Microsoft this week released an updated version of its new WebView 2 SDK, which helps developers add web content to their Windows 10 applications.
Controversially, WebView 2 will be less capable than the original WebView because it’s built only on web standards and the new Chromium-based version of Microsoft Edge. With the original WebView, developers can also harness native Windows 10 features thanks to its underlying EdgeHTML technologies.
Microsoft says that WebView 2 capabilities will improve over time, but it also understands that some developers will continue using the original WebView in their Store apps because they require specific functionality. So, existing Windows apps that use WebView will continue to work as-is, and without modification, as Microsoft pushes forward with WebView 2.
And that push is happening relatively slowly: This week’s second release of the WebView 2 SDK still only supports Win32 desktop apps running on Windows 10 and built using C++. Support for Windows 7, 8.x, and Windows Server 2012 R2 or newer will be available in the future, Microsoft says, as will support for other languages and the UWP, WFP, and WinForms frameworks.
So why even make this change? The issue with the original WebView is that it was tied to classic Microsoft Edge, and both were updated twice each year, and tied to specific releases of Windows 10. Over time, there were multiple supported versions of WebView, Edge, and Windows 10 in the market, leading to fragmentation issues for developers.
WebView 2, by contrast, is consistent with the new Microsoft Edge, which is updated on all platforms regularly, and is not tied to specific versions of Windows 10. It’s also available across all Windows developer platforms, including Win32, UWP, WFP, and WinForms; the original WebView only worked with UWP until the last version, when Win32 support was added. And it will work with all supported versions of Windows, and not just Windows 10.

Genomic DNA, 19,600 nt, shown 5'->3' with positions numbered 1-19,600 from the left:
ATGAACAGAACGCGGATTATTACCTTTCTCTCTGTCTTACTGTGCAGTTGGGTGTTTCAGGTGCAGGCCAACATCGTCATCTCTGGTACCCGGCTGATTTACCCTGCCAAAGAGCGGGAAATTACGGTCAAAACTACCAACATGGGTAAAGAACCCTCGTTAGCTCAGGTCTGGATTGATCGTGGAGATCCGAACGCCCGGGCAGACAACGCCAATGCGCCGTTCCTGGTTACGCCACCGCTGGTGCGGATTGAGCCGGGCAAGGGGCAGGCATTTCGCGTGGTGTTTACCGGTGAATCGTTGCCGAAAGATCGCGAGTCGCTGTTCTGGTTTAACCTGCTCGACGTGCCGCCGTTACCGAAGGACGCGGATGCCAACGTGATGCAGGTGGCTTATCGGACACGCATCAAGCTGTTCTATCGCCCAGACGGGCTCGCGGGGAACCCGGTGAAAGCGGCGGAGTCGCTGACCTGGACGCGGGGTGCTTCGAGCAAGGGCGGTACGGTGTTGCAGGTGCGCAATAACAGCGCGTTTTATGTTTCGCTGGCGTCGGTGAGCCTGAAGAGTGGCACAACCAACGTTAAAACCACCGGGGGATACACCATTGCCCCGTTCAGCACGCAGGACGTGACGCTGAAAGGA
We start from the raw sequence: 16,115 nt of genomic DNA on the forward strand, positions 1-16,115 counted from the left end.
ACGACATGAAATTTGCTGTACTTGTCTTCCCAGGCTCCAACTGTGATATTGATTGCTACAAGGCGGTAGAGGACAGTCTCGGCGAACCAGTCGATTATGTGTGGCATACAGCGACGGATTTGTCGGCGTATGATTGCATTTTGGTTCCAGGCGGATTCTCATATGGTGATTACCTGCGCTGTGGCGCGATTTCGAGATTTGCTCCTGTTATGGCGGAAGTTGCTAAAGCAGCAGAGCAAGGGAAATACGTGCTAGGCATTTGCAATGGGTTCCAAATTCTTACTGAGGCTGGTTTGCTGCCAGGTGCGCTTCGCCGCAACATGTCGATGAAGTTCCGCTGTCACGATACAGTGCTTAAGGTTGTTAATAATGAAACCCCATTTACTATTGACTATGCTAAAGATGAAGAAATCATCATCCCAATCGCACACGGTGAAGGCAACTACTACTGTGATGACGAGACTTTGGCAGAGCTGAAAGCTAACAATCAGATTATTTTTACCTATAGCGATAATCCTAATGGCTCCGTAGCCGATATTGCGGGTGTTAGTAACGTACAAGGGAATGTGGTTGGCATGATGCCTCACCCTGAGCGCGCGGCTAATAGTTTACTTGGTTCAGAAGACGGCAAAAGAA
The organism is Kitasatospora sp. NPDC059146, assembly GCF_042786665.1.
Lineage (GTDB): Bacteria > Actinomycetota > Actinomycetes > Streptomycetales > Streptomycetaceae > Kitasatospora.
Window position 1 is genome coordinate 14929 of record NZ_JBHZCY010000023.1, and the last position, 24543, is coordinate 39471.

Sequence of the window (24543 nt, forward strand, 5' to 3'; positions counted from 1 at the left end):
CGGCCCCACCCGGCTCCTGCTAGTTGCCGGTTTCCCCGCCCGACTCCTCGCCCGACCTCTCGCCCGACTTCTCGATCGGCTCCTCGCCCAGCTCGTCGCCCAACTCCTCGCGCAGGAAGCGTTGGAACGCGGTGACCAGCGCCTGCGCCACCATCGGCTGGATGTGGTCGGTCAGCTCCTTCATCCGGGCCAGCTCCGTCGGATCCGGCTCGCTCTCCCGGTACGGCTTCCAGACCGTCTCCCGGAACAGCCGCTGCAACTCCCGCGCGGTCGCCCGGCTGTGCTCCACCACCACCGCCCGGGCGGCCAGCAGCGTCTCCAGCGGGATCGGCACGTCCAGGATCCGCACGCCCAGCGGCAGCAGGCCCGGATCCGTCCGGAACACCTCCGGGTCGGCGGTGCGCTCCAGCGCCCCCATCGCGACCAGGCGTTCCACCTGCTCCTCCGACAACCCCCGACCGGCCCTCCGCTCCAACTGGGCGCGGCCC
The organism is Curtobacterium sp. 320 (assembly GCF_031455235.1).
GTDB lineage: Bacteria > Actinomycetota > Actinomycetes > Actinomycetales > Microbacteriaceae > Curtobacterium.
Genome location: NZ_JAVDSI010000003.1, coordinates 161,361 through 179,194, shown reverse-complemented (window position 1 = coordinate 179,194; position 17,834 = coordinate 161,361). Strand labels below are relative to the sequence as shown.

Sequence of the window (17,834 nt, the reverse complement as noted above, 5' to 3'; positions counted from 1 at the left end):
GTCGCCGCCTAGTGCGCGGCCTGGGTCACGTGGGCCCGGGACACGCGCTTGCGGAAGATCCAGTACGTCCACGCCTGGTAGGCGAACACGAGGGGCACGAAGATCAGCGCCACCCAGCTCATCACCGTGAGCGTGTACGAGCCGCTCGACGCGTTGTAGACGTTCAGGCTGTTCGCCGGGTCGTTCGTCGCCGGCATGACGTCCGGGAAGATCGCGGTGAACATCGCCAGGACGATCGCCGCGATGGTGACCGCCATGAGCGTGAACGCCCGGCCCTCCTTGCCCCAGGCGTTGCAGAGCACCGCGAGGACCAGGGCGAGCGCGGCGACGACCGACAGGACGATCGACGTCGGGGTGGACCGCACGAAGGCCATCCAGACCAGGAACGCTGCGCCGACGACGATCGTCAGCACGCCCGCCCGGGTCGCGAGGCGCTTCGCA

Microsoft refers to Windows apps that incorporate WebView (or WebView 2) as hybrid apps. And the Office team is now using WebView 2 to bring web-powered experiences to future versions of the traditional Office apps via a new Add-ins experience.
“This hybrid approach lets you to share code with similar controls on other platforms or with your websites, to inject dynamic content into your native apps, and to leverage the rich and growing ecosystem of tools, frameworks, and talent around web technologies, among other benefits,” Microsoft’s Limin Zhu explains. “WebView2 is by default powered by the always up-to-date Microsoft Edge, so you can build your web content against the latest and most secure platform without worrying about fragmentation across Windows versions, or across your web content running in the browser and in your app.”
Key to this is a new “bring your own” model that will allow developers to bundle a redistributable version of a particular WebView 2 version with their apps. That way, they don’t need to worry about how Windows, Microsoft Edge, or WebView 2 have evolved over time and they can ensure that their app always works as expected. (On the downside, developers will be responsible for updating that version of WebView 2 with security updates as Microsoft will not service these redistributable WebView 2 instances with automatic updates.)
Tagged with WebView 2